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Newer heart valves help more people avoid surgery



The operation of certain heart valves could soon be a thing of the past. Recent studies indicate that it is okay and that it is better to insert a new valve through a tube into an artery instead.

The results are expected to rapidly transform the treatment of a problem affecting millions of people – a stiff or narrowed aortic valve that does not allow the blood to not run as it should. Until recently, severe cases had to be repaired with a heart-lung machine, while surgeons cut out the old flap and sew in a new one.

A decade ago, expandable aortic valves were developed that can be passed to the heart by placing a catheter in a blood vessel and in the old valve. However, they are only used in people who are at high or medium risk of dying from surgery. In the new studies, these valves were tested in people with low-risk surgery, as is the case with most patients, and found them to be good or superior to the surgical procedure.

"This is our last limit" to make these devices a standard. said dr. Joseph Cleveland, a University of Colorado heart surgeon with no role in studies or affiliations with the companies that sponsored them. "It's a great thing" that patients can avoid a major surgery.

The findings were published Saturday by the New England Journal of Medicine and were to be discussed at a New Orleans American College of Cardiology conference Sunday

In one study, about 1

,000 patients received standard surgery or an expandable Edwards Lifesciences valve , After one year, 15 percent of the surgical group and 8.5 percent of the others had died, had a stroke, or had to be hospitalized again.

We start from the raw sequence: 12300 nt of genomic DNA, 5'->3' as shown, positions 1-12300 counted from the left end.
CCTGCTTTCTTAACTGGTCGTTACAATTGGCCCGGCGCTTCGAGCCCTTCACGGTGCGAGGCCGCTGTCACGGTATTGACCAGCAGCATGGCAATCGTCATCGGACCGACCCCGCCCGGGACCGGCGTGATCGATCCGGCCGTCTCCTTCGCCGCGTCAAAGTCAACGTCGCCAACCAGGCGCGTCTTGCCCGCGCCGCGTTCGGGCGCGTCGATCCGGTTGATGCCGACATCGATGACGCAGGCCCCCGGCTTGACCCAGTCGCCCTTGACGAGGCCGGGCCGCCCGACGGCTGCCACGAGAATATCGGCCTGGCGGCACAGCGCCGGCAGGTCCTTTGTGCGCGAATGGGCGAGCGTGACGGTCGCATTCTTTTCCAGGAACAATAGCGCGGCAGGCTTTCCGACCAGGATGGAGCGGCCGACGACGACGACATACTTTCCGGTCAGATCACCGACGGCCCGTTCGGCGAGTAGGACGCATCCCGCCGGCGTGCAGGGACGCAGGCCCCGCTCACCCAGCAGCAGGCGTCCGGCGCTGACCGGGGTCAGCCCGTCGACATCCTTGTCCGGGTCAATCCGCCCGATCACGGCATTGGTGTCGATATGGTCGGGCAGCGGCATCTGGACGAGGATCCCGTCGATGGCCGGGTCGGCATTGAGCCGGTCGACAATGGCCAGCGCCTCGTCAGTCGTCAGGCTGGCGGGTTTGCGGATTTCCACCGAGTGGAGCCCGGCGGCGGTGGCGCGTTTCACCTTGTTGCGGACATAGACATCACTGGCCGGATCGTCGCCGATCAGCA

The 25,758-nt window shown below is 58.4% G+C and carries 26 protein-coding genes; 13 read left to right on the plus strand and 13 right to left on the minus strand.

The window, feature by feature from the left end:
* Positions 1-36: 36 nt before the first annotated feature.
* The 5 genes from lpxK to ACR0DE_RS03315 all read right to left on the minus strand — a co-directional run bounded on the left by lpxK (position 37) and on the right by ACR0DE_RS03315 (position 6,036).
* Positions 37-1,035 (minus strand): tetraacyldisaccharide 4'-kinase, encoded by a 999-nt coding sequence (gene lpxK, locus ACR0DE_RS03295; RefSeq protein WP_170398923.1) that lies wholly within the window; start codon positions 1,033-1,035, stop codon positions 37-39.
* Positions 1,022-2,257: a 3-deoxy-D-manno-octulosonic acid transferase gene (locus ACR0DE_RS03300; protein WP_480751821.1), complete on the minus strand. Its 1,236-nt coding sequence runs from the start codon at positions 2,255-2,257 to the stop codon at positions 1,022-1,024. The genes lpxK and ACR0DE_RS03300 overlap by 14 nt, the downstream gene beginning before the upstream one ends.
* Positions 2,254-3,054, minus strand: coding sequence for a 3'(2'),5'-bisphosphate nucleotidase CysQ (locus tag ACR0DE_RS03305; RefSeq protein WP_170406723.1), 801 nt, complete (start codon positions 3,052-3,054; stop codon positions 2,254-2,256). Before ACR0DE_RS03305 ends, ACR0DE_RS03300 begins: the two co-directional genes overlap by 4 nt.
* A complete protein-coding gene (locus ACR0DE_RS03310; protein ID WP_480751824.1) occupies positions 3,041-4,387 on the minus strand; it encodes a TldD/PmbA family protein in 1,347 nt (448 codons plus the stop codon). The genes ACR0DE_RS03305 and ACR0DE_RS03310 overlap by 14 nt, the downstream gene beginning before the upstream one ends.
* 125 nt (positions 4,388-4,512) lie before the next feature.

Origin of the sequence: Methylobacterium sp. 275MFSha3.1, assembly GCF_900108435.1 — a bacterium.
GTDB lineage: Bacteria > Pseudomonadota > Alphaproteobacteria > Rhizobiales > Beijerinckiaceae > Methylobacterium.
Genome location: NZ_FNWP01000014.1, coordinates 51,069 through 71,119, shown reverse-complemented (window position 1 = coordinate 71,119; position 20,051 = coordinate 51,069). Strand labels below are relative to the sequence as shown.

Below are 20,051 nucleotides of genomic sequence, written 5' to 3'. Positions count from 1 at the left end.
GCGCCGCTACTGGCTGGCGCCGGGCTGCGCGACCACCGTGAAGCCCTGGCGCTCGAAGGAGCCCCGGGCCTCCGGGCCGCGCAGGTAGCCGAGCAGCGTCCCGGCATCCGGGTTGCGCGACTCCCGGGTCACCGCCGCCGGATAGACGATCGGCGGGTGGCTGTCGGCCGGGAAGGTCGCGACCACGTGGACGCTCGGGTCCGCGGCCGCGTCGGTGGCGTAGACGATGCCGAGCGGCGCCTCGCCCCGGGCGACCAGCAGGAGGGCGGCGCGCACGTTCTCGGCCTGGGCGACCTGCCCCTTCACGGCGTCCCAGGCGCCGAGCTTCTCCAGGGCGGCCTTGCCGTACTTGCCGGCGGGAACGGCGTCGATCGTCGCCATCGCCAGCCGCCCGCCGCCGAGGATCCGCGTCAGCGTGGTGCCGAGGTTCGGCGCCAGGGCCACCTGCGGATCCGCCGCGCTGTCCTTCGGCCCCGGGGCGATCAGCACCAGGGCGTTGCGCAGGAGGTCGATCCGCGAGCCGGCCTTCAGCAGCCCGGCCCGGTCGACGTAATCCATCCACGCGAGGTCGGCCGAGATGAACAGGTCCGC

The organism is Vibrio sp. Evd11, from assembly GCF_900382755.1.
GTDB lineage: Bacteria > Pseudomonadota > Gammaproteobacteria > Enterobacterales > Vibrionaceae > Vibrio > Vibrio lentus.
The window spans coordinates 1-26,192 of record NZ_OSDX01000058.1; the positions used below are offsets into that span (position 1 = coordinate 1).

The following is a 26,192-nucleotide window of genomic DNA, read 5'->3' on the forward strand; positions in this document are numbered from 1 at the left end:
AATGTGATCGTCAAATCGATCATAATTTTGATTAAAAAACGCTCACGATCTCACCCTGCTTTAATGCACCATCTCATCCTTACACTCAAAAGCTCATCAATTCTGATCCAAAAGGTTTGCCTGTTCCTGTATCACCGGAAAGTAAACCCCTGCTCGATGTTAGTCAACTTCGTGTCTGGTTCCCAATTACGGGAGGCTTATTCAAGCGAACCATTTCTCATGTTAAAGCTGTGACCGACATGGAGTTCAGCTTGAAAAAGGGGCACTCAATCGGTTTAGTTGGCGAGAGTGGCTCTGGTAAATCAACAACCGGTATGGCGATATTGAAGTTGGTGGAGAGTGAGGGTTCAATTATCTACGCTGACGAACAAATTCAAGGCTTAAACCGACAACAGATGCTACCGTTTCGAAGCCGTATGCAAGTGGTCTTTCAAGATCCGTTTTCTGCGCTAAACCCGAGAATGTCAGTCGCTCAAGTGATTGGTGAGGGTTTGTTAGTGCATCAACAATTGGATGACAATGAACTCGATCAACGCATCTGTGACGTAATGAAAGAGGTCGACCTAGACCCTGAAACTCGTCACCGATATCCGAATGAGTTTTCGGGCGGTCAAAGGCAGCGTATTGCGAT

In the other study, 1,400 patients received surgery or an expandable Medtronic valve. Based on partial results, the researchers estimated that after two years 6.7 percent of the surgical group and 5.3 percent of the others had died or had suffered a disabling stroke.

In both studies, certain problems were more common, including severe bleeding and the development of a fluttering heartbeat called atrial fibrillation. In the Medtronic study, 17 percent of the recipients of expandable valves later required a pacemaker compared to 6 percent of the patients who underwent surgery.

Earlier research suggests that the total cost is lower with expandable flaps that cost about $ 30,000 compared to $ 5,000 Cleveland, who is also a spokesperson for the College of Cardiology, said that it is much shorter Require hospitalization and cause fewer complications.

In the United States, the operations to replace aortic valves have fallen. It is expected that only about 25,000 will be done this year, and Cleveland expects to see it halved next year and halved again in 2021.

He and other physicians say the expandable valves still need a longer study to see if they also hold as surgical. Catheter-based approaches to problems with some other heart valves, such as the mitral valve, have also been developed or are under test.

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Marilynn Marchione can be followed at http://twitter.com/MMarchioneAP. 19659002] ___

The Associated Press's Department of Health and Science is supported by the Howard Hughes Medical Institute's Department of Scientific Education. The AP is solely responsible for all content.


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